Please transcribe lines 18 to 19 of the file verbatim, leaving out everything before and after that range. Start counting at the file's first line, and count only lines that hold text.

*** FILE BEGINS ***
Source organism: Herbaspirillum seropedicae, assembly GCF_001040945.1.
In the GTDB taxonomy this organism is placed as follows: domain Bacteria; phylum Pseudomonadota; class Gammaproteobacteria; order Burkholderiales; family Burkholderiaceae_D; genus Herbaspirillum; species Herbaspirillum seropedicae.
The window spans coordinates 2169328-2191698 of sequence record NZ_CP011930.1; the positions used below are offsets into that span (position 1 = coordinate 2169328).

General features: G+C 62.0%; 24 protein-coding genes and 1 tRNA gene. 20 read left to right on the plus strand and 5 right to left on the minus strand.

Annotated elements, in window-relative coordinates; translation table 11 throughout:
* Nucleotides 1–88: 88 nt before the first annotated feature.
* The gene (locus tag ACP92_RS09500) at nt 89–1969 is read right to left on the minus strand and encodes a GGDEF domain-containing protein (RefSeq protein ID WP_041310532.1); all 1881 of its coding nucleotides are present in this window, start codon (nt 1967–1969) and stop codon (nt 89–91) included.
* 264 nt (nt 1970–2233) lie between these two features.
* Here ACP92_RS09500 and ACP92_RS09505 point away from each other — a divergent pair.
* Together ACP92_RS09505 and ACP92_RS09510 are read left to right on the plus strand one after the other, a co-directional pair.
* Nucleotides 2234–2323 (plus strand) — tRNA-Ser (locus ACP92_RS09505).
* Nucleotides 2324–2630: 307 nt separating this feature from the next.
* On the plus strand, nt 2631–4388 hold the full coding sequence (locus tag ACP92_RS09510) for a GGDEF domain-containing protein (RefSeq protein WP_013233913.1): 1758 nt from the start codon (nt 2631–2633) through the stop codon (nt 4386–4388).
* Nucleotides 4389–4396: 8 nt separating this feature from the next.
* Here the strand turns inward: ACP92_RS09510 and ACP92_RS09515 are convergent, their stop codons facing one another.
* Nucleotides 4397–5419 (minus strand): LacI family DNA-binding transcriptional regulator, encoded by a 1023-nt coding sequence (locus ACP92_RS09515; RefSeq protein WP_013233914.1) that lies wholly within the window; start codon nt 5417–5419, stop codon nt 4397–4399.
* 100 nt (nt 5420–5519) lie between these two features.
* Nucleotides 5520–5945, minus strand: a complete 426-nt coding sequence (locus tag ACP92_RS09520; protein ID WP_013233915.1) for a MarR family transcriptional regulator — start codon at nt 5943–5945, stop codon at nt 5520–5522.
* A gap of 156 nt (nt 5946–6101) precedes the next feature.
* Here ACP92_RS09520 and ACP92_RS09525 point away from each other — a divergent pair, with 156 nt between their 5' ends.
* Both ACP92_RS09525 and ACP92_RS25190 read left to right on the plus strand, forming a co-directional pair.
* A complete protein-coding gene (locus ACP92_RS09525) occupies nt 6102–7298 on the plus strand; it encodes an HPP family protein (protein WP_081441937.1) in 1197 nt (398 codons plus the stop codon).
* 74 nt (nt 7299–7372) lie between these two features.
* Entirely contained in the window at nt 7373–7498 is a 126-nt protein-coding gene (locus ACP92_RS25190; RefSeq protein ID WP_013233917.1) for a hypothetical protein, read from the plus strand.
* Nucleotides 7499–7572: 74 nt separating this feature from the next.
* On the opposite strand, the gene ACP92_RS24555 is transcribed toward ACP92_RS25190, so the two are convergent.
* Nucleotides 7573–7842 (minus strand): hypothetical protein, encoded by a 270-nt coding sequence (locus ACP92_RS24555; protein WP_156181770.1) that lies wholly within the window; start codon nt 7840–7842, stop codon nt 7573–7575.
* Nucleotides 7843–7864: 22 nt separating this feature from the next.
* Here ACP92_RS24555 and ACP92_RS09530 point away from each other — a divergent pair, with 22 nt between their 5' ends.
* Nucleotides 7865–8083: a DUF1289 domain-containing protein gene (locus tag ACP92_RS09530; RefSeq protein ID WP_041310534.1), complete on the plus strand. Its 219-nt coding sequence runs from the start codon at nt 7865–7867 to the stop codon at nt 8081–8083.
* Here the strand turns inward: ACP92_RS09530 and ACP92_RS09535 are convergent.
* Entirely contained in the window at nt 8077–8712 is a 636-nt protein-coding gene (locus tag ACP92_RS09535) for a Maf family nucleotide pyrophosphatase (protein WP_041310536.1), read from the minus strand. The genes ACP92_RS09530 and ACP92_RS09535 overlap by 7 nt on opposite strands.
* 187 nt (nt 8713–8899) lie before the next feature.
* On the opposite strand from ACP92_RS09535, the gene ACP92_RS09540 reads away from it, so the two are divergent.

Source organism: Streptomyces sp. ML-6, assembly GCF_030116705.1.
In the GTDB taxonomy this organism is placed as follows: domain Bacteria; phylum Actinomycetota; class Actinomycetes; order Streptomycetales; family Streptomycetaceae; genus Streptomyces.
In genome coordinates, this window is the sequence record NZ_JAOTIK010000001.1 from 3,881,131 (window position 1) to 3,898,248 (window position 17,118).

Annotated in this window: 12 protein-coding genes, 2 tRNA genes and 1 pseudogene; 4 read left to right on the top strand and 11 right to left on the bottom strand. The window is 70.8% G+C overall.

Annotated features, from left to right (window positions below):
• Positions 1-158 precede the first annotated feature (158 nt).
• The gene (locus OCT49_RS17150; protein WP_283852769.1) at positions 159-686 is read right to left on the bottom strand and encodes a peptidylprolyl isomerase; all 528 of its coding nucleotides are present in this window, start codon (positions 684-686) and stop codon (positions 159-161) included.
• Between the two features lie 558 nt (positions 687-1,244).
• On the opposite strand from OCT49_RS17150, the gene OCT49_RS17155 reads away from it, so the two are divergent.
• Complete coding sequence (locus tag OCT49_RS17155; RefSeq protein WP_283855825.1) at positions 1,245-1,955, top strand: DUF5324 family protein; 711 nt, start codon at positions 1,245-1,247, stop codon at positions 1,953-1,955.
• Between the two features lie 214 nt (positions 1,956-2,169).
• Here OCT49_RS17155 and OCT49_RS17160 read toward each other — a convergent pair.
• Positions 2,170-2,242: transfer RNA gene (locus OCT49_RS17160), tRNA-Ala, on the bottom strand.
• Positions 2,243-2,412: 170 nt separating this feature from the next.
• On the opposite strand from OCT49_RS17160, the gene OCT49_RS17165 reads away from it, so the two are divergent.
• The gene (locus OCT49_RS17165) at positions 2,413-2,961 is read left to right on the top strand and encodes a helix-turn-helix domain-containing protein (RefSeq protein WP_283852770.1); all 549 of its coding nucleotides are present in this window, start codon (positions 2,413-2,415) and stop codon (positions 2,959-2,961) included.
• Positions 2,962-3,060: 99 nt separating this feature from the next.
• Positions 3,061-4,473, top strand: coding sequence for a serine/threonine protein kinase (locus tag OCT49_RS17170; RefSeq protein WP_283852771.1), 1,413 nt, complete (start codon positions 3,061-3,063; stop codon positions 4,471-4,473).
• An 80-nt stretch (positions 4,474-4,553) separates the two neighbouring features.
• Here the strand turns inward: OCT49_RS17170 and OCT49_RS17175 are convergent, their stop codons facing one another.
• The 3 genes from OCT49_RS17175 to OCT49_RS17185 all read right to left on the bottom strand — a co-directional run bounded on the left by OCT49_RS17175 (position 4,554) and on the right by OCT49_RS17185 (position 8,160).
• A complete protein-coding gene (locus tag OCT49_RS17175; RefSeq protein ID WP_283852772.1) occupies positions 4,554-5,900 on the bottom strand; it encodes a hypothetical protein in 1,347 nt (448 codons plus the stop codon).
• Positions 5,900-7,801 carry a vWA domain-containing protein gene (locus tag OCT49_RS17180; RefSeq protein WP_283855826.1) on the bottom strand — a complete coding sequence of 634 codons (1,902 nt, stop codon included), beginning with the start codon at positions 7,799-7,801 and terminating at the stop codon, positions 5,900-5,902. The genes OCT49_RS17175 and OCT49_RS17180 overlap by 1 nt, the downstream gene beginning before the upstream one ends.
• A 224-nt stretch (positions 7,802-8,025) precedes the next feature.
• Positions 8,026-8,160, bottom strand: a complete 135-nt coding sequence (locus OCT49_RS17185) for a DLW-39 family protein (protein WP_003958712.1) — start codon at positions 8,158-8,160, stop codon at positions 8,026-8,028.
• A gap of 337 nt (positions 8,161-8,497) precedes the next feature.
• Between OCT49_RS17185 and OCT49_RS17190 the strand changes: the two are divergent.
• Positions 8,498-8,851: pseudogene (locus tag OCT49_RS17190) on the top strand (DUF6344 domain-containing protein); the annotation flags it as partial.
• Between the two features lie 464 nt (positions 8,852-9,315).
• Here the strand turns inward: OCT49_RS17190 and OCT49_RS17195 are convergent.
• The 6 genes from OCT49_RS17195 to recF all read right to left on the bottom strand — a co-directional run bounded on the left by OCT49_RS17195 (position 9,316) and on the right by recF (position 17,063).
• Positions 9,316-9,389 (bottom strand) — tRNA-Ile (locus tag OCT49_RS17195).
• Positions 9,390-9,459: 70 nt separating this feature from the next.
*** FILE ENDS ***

* Nucleotides 5520–5945, minus strand: a complete 426-nt coding sequence (locus tag ACP92_RS09520; protein ID WP_013233915.1) for a MarR family transcriptional regulator — start codon at nt 5943–5945, stop codon at nt 5520–5522.
* A gap of 156 nt (nt 5946–6101) precedes the next feature.